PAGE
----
At least once a week someone at Pellucid Analytics has a rant about a bad visualization. And while we admit we’re visualization nerds, we’re not the only ones who get upset about poorly presented data; just check out Junk Charts for some truly terrible charts.
However, you probably have better things to do than to gnash teeth over a badly labelled axis, so you may not be familiar with one of the biggest points of contention in data visualization: pie charts.
I doubt you have seen a pitchbook without at least one pie chart. In our audit of over 2,000 pitchbook charts we found that pie charts were one of the most commonly used visualizations.
So what’s the problem?
Too often, pie charts are used to communicate a point that they just aren’t designed to deliver.
Edward Tufte, a thought leader in the area of visual communication and visualization has long taken pie charts to task. In his book, The Visual Display of Quantitative Information, Tufte writes, “A table is nearly always better than a dumb pie chart; the only worse design than a pie chart is several of them for then the viewer is asked to compare quantities located in spatial disarray both within and between charts [...] Given their low density and failure to order numbers along a visual dimension, pie charts should never be used.”
I think he’s on to something; although I wouldn’t go as far as to say pie charts should never be used.
It’s widely believed that William Playfair introduced the first pie chart in his 1801 book, Statistical Brevity. Two hundred years ago data analysis was extremely limited, and probably pretty inaccurate, so a pie chart would appear a skilful way of expressing meaning from crude data collection. Much has changed since then, and there are many ways we can extract meaning from a dataset. In that light, it seems odd to gravitate toward a charting technique designed in a different time and under different data restrictions.
Pie charts should not be cut from pitchbooks entirely, just more thoughtfully used.
I met with a client recently whose standard ECM pages would have caused Tufte to go into a seizure. The book was like a pie explosion—pies upon pies upon pies—trying to reveal complex relationships across different investor classes and across time. They weren’t aligned on the page (my own go-to rant topic), they were impossible to read, and there wasn’t a clear message at all. It was a complete mess.
In my view, pie charts should not be cut from pitchbooks entirely, just more thoughtfully used. As with any data visualization, the first question should always be, “What am I trying to show”, and then the design should flow from there.
So, what is a good alternative to a pie chart?
Doughnuts are a good place to start. Yes, actual doughnuts. Homer Simpson doughnuts. If you’ve visited the Doughnut Plant in New York, you may be familiar with the superiority of its square filled doughnut. Called, “the most astonishing thing of all” by the New York Times they are what every doughnut dreams it could be. The reason they are so good? The filing is in every bite, not just toward the center.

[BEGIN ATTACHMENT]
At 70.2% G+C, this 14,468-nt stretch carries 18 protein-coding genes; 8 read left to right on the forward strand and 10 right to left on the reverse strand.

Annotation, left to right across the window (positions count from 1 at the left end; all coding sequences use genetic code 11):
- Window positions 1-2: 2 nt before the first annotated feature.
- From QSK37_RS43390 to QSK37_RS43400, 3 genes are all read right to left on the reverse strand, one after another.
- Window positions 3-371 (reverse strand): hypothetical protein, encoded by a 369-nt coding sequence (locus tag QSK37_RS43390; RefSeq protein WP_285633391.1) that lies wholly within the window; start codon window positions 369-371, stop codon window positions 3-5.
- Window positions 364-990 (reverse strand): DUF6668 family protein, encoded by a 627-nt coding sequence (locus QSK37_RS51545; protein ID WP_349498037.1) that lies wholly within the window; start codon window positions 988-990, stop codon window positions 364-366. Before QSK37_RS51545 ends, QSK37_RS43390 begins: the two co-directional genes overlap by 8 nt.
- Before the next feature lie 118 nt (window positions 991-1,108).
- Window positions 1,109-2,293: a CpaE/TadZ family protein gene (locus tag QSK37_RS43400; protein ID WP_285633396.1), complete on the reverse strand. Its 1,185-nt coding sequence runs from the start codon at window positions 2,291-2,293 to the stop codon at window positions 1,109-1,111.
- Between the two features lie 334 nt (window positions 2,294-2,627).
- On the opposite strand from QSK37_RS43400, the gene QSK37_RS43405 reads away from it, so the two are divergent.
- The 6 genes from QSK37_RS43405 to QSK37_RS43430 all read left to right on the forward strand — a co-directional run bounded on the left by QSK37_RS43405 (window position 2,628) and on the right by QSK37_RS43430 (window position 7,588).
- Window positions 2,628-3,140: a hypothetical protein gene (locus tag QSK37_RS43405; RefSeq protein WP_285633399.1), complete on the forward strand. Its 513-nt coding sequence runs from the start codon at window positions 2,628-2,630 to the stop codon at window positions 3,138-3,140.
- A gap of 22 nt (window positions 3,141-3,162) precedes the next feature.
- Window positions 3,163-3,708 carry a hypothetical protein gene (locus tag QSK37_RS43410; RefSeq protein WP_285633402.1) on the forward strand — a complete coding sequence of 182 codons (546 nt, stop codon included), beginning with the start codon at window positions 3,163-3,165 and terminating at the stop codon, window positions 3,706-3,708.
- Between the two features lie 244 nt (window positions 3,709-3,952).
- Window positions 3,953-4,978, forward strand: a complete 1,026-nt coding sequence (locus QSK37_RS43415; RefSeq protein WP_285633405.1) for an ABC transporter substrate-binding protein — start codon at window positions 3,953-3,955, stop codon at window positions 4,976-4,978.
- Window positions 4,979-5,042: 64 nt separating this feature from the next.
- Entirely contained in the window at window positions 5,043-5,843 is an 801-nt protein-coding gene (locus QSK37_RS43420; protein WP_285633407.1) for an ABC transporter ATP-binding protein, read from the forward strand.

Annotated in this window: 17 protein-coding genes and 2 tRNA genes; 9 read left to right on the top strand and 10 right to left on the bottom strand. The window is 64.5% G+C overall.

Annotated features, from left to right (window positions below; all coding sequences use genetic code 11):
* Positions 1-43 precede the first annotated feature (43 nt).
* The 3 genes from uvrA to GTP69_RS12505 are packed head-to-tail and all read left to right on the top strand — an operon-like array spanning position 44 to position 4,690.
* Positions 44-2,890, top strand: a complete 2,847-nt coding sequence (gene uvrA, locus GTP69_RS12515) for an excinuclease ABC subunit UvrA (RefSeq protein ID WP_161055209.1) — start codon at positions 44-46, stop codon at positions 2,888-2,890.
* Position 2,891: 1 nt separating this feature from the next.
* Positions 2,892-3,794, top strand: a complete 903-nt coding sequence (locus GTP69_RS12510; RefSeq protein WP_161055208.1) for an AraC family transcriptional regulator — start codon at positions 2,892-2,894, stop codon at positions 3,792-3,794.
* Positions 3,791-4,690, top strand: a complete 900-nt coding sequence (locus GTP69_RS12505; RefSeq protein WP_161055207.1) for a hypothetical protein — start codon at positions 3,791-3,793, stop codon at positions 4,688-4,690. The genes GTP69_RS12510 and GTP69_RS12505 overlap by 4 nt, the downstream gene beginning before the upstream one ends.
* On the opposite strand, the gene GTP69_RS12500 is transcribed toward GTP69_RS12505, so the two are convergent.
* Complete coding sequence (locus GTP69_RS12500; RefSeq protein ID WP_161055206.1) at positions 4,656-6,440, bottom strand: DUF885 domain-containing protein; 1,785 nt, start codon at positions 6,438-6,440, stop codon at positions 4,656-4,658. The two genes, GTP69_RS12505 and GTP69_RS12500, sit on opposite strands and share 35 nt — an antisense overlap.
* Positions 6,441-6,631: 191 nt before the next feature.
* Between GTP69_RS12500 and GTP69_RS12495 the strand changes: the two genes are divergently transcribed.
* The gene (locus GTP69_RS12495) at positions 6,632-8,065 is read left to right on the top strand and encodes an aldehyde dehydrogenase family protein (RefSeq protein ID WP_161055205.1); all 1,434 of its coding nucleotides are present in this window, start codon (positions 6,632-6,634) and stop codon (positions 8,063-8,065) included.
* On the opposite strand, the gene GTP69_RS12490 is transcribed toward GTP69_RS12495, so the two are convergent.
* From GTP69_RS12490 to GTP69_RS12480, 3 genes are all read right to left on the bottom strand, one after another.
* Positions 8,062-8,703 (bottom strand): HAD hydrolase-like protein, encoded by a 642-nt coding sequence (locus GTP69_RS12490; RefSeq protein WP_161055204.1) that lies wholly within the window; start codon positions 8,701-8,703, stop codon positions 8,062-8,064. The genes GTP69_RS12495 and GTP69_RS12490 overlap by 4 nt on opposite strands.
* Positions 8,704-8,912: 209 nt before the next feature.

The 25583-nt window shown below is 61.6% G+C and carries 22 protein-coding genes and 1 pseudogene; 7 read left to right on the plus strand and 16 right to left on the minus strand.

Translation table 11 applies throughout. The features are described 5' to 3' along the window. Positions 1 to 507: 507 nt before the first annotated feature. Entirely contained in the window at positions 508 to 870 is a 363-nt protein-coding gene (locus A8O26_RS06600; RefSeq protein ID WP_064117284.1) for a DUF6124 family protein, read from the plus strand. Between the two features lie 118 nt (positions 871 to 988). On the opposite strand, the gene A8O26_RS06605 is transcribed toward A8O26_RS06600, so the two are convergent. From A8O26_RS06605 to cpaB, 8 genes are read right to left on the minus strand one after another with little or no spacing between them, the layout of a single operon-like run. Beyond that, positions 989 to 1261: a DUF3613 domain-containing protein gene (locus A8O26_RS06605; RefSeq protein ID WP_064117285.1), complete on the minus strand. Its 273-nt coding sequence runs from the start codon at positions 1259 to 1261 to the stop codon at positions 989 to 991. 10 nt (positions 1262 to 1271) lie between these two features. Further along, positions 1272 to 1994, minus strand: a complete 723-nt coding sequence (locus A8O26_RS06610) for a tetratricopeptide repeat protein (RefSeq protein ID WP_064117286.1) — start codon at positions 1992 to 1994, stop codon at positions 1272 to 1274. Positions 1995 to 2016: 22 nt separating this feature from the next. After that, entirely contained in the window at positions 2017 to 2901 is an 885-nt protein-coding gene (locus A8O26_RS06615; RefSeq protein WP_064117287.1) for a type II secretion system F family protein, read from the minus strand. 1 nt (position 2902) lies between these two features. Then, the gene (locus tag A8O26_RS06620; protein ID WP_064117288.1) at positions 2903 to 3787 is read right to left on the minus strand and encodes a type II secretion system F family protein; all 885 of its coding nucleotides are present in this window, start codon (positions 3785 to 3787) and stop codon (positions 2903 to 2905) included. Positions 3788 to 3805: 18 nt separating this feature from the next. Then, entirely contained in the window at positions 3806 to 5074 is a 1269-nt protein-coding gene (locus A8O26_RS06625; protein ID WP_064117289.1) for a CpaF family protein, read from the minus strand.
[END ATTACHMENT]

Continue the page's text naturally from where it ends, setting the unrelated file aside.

Enough doughnut diversion, the point is this: A regular doughnut is to a square filled doughnut, as a pie chart is to a waffle chart.
A waffle chart is basically a square version of a pie chart but, in my view, raises the bar regarding aesthetics; they look like something out of a design studio, not a spreadsheet. A waffle chart uses a grid of differently colored squares (hence the name) to show proportion instead of pie slices, making it easier for the viewer to cognitively process the various data relationships. Also, since it’s less commonly used than its pie chart cousin, the waffle chart can serve as a differentiator, attracting client attention.
What does this look like in a pitchbook? Here is an example of a waffle chart showing the breakdown of institutional shareholders for a client:
Contrast this to the pie chart with the same information.
The difference is striking; the waffle chart looks pretty impressive. Moreover, even without value labels, it still delivers the necessary information.
You can even go further and break a waffle chart out into its components.
Not all pie charts should turn into waffles. As always, it depends on the information you want to convey and then critically assessing if your default go-to chart is doing the data justice.
What’s been your experience with waffle charts? Or doughnuts? I can talk about those, too. Email me at email@example.com.
Learn about how Pellucid can help you take your pitchbooks to the next level. Visit www.pellucid.com.